In 1937, Dixie Fish Company was built as one of the premier places to buy and sell daily catches. Despite hurricanes, the tin-roofed, wide-open, windowless building still stands today as an award-winning waterfront restaurant serving the freshest seafood in a fun and vibrant atmosphere. The top menu item? That precious pink gold shrimp, of course.
Getting to Know Fort Myers
Fort Myers was named for its history as a coastal military outpost during a Seminole war and later served as a Civil War Union Army base. But it grew into a ‘cow town’ where cattleman drove their herds through the streets in the 1800s. Fort Myers has always seemed to maintain a perfect balance of preserving its history while managing revitalizing growth.
Luminary Hotel in Fort Myers (Photo via Noreen Kompanik)
Stay on the Waterfront
The town of Fort Myers has a charming, easily walkable downtown with bricked streets, beautifully restored buildings, boutique shopping and amazing restaurants. Finding the ideal place to stay is important to really experience the vibe of its lovely historic river district.
Luminary Hotel is located directly on the Caloosahatchee River with stunning views of the water and marina. Rooms and suites are fresh and modern in design and extremely comfortable. The hotel also sports a lively 12th-floor rooftop bar, a coffee roastery, and an impressive culinary arts space for cooking classes.
Dine Surrounded by History
Named in honor of Dr. Ella Mae Piper, a Fort Myers African-American medical doctor, visionary, philanthropist and entrepreneur, this corner diner is absolutely adorable. Open for breakfast, lunch, and dinner, Ella Mae’s offers classic southern cuisine with a modern twist and couples it with a vintage throwback ambiance. And the service here is outstanding.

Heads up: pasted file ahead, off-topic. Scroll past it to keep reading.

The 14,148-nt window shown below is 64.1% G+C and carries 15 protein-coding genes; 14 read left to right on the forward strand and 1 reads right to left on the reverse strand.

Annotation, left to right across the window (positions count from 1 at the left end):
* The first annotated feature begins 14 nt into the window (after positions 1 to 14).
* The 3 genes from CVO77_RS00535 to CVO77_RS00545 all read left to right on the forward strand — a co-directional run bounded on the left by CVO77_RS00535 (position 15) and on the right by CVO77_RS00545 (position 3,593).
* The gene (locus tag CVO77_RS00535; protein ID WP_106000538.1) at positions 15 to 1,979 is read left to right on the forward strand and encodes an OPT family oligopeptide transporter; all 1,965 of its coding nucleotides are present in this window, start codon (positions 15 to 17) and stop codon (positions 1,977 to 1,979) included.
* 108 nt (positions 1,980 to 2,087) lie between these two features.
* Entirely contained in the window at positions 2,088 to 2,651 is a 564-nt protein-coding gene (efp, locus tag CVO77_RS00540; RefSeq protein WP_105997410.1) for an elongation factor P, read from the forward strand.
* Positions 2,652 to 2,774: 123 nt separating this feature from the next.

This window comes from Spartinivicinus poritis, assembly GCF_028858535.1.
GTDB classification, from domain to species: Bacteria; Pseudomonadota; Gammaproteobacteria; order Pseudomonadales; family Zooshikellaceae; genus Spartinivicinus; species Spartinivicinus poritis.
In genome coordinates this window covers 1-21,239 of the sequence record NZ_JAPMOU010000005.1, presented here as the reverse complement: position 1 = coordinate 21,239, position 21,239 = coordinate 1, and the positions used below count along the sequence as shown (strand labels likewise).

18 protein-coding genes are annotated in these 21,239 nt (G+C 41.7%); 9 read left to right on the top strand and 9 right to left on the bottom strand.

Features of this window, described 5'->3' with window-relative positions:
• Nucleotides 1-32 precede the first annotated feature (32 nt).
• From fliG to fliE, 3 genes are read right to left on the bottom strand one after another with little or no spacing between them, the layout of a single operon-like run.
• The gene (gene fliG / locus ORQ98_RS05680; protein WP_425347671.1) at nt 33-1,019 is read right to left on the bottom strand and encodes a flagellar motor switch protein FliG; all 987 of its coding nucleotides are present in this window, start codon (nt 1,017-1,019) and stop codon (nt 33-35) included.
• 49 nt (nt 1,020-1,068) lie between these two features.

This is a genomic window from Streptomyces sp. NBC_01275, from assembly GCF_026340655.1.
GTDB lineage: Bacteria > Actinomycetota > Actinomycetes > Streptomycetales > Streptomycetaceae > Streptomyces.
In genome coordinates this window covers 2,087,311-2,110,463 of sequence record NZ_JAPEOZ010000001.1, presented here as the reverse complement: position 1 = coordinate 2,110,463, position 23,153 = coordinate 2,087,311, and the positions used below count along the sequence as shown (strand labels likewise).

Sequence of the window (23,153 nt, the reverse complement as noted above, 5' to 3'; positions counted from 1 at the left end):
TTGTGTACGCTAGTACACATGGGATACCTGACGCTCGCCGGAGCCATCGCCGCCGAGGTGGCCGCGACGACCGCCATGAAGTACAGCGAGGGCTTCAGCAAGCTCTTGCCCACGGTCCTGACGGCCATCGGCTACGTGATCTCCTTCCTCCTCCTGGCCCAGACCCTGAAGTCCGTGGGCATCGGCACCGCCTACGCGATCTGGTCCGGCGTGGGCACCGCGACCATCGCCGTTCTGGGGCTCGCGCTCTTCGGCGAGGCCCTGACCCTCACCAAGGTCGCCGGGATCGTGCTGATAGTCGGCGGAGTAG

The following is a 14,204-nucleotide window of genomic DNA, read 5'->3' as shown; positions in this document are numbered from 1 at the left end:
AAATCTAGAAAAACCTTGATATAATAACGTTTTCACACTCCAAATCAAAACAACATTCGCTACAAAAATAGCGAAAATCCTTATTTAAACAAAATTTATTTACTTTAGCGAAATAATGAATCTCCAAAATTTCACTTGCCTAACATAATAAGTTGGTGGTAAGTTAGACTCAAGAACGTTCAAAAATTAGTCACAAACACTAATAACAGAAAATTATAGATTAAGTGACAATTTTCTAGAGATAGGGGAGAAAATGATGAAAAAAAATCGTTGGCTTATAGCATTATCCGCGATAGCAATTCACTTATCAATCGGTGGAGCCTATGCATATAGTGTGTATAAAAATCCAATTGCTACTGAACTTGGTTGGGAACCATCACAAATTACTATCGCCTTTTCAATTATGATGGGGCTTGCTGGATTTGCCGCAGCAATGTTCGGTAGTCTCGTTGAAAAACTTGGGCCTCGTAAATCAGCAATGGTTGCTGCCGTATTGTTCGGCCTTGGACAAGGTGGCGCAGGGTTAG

Farmer’s Market is Fort Myers’s longest operating restaurant serving homestyle southern eats for 70 years. For those who love history, comfort food, and value long-time service, Farmer’s Market is a must-do. Two sisters have worked here for 55 years, and the simple laidback kitchen serves up the most incredible breakfast and lunch delights.
Edison & Ford Winter Estates (photo via Noreen Kompanik)
Visit the Edison & Ford Winter Estates
This is a not-miss for Fort Myers visitors. Open to the public since 1947, this estate includes the winter homes of good friends Thomas Edison and Henry Ford. The 20-acre property includes the waterfront abodes of these two famous inventors, along with a caretaker’s cottage now filled with vintage Ford automobiles.
Its botanical gardens contain over 1,700 plants representing more than 400 species from six continents. We loved the Edison botanical research laboratory and the impressive estate museum containing thousands of artifacts, photos, and historic displays. This is a true southwest Florida treasure.
Though I’m not a shopper per se, before leaving I couldn’t resist browsing through some lovely boutique shops in Captiva, hoping to find a special ornament. A lovely wooden sign here read “At the beach, life is different. Time doesn’t move hour to hour but mood to moment. We live by the currents, plan by the tides, and follow the sun.”
If this doesn’t describe the magical unforgettable coastal towns of Fort Myers, nothing does.